Monday, June 20, 2016

How Can We Be Anything Less?

Damian leaving for his mission to Guatemala. His mom and uncle pose with us.
Sunday was the farewell of Damian Campos. Damian is a very social dude - full of personality. Every day when we're contacting, someone will say, "Hey, I know a guy who is about to leave on a mission - Damian Campos!"  He's going to make a terrific missionary.

The Reason for Staying
Most of our investigators have been dropping like flies, and I ain't gonna lie, it's downright discouraging. Such is missionary life, huh?  But what softens the blow are the families who are open and eager to learn. We still have a few of those.

For instance, we had a nice Noche de Hogar (Family Home Evening) with Jorge and Rafaela. They are a super cool young couple who own the local Pastry Shop. Jorge is 6'4" and Rafaela is like 5'3".

We had another great lesson with Danilo and Barbara. The lesson at first was a little scattered because I steered the topic away from what we planned and in a direction I felt inspired, but in the middle of the message, I got a strong feeling that this family is one of the reasons - if not the reason - I am still in Quillon.  That made me feel better.

Fun Fact:
- It is common to see men walking on either side of the street yelling a friendly conversation, like:
     "Hey neighbor, when can I pass by?" 
     "This Friday is good?" 
     "Yeah, sounds good!"
     "Ok by, see you later!"
     "Ok chow. Have a good day!"
     "Until Friday, take care!"
     "See you Friday. Have a beautiful day!"
Prolonging farewells is a thing here. Hilarious.

- Every day I hear Jefferson Starship's We Built This City on Rock and Roll. Mr Evans, my high school Journalism teacher, would hate this!

-  I keep seeing teenagers and young adults with rifles. Ironic because Quillon is super peaceful.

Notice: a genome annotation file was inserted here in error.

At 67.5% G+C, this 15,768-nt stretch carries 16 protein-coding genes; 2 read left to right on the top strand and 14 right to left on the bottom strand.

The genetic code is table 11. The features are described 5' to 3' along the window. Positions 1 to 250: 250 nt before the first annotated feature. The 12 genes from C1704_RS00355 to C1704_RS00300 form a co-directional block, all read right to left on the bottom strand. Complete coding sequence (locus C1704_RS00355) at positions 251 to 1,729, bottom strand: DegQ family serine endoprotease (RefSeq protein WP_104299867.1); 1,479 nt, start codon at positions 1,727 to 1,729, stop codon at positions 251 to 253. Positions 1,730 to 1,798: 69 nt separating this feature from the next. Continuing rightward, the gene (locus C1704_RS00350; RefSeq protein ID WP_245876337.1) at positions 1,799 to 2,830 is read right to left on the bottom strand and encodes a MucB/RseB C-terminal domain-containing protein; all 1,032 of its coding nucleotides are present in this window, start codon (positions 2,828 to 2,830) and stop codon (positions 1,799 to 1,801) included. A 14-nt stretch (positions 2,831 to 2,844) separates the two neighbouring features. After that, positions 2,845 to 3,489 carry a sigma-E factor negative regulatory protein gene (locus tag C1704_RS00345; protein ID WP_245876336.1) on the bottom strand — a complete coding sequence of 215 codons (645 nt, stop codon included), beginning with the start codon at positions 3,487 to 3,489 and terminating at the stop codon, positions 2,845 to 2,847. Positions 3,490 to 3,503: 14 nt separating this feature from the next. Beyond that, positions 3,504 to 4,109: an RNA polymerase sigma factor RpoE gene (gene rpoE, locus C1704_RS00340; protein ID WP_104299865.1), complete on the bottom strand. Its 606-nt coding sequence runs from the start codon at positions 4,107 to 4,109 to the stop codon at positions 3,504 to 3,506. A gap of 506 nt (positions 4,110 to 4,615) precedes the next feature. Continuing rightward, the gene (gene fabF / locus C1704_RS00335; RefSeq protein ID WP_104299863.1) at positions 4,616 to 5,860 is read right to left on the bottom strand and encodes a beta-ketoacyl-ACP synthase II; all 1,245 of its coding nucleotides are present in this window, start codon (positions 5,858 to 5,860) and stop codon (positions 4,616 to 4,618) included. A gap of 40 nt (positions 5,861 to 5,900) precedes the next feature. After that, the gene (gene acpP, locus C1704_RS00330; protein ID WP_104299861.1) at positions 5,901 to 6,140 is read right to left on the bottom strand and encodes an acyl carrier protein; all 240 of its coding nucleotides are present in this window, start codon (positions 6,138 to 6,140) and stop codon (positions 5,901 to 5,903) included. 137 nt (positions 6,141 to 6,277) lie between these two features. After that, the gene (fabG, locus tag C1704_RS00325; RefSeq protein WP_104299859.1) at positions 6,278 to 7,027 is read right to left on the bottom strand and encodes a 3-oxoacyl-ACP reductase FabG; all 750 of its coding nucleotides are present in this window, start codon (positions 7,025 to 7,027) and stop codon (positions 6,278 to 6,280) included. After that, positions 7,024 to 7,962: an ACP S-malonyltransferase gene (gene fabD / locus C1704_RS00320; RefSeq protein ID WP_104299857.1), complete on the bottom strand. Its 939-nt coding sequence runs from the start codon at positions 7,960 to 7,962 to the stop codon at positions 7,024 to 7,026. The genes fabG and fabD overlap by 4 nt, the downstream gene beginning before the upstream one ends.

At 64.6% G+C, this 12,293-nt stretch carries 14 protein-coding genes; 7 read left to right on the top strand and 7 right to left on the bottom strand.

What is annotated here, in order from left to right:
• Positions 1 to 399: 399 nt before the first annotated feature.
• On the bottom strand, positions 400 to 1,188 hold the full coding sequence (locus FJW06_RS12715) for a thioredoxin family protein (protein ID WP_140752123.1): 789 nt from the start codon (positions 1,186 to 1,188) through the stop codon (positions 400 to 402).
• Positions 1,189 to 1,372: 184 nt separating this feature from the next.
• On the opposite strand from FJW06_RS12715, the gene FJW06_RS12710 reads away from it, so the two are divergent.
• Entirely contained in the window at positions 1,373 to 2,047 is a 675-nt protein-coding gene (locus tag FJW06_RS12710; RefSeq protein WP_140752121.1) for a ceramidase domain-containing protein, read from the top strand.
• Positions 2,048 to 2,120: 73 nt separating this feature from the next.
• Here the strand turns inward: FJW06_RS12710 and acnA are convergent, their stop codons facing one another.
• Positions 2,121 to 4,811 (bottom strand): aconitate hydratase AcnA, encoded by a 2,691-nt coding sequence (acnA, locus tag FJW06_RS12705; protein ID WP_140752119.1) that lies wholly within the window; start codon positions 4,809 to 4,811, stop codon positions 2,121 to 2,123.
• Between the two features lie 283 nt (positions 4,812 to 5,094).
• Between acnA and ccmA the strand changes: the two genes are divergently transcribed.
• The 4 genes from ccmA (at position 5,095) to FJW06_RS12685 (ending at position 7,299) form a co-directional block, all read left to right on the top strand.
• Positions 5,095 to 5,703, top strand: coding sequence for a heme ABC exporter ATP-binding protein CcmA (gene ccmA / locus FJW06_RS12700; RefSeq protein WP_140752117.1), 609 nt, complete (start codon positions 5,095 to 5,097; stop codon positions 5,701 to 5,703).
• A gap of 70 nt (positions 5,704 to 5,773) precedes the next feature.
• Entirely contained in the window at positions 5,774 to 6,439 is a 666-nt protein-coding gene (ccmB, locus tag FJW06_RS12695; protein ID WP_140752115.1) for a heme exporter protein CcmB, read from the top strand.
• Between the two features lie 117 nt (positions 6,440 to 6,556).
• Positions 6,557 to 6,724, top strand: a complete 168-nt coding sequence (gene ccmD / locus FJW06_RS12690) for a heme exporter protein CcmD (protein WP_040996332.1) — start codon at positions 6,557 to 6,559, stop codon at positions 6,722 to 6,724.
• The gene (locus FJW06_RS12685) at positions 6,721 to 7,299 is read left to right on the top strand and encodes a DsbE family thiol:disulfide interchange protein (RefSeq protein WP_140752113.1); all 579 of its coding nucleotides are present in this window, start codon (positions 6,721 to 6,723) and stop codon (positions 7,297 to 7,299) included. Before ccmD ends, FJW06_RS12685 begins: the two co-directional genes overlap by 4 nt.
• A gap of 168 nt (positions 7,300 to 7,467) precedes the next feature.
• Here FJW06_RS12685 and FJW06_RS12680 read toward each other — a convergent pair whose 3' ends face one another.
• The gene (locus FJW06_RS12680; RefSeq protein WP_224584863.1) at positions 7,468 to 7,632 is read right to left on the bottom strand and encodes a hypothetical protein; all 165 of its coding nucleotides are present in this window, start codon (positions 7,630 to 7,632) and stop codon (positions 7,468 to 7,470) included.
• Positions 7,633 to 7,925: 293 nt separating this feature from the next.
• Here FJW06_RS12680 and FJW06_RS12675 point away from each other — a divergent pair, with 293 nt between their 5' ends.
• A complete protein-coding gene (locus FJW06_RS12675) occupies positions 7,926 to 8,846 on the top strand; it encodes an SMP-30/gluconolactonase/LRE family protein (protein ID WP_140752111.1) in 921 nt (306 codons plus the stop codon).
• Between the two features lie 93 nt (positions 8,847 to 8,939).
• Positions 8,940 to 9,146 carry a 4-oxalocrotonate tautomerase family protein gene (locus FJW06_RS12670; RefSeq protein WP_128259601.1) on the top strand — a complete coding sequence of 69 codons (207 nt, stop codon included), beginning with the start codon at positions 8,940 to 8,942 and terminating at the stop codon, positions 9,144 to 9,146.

- They finally fixed our shower! Before the temperature was either freezing cold or scalding hot. Now, it's a nice (aaaaahhhh) warm shower.

-  My sister, Lauren, returns from her mission to France tomorrow! Congrats and Love you, Lo!

Evelo is Enfermo
Sickness is still lingering with my companion, Elder Evelo. Every day is a little touch and go. Some mornings he wakes up feeling great, but then his health goes south as the work day goes on.

Ixnay on the Noche
Because of this, we missed a ward activity we planned with the sister missionaries last Friday night. It was going to be like a giant Noche de Hogar with sopaipillas (a deep fried bread you can load with whatever topping or eat alone).  But the Hermanas said it went well. Everyone laughed and cried, and there was a perfect amount of sopaipillas.

Tommy In-Toe!
Did I tell you that we got permission from the mission president to watch Chile play in the Copa America Centenario (this hemisphere's version of the World Cup), because, to be honest, soccer is so big here that no one will open door to us with this game on. The one condition was that we needed an investigator in attendance.

Well, we show up at the Campos-Burgos's house (with fingers crossed and a prayer), explain the situation, and Hermana Feli - bless her heart - sprints off to get someone and comes back with Tommy in-toe! FELI COMES IN THE CLUTCH ONCE AGAIN!  So we were able to watch a rather intense game of Chile vs. Bolivia, which Chile won with nearly no time to spare.
Elder Evelo, Damien, me

Because health issues have kept us indoors, it has given me a lot of time for study.
     I started and finished Our Heritage
     I am deep into Exodus in the Old Testament
     Reading 2 Nephi in the Spanish Book of Mormon
     Nearing the end of Matthew in the New Testament
     And about halfway through Jesus the Christ
We've also listened to a number of great talks (Elder Evelo came with a 109 GB USB full of Church films, talks, and music).

How Can We Be Anything Less?
One of my favorites was a BYU talk by Jeffrey R. Holland Oh, Lord, Keep My Rudder True -  An inspiring message on integrity and loyalty.

He shared a story of some LDS troops in Korea and how one Sergeant who was loyal enough to his bullet-ridden Lieutenant to go back for him and because this Sergeant was a slight 5'5" 150 lbs, he had to rely wholly on the strength of the Lord to carry the large 6'7" 245 lb. Lieutenant uphill to safety.

In a similar way, another man made an uphill climb many years before, carrying all of us.  As the Savior neared Calvary, his defenders became fewer and fewer.  But regardless of this, he has kept his loyalty to us.  His love, unwavering, has atoned for us.

Because of his loyalty, how can we be anything less than stand-up missionaries and disciples of Christ?

Ciao a Todos!
Elder Connor

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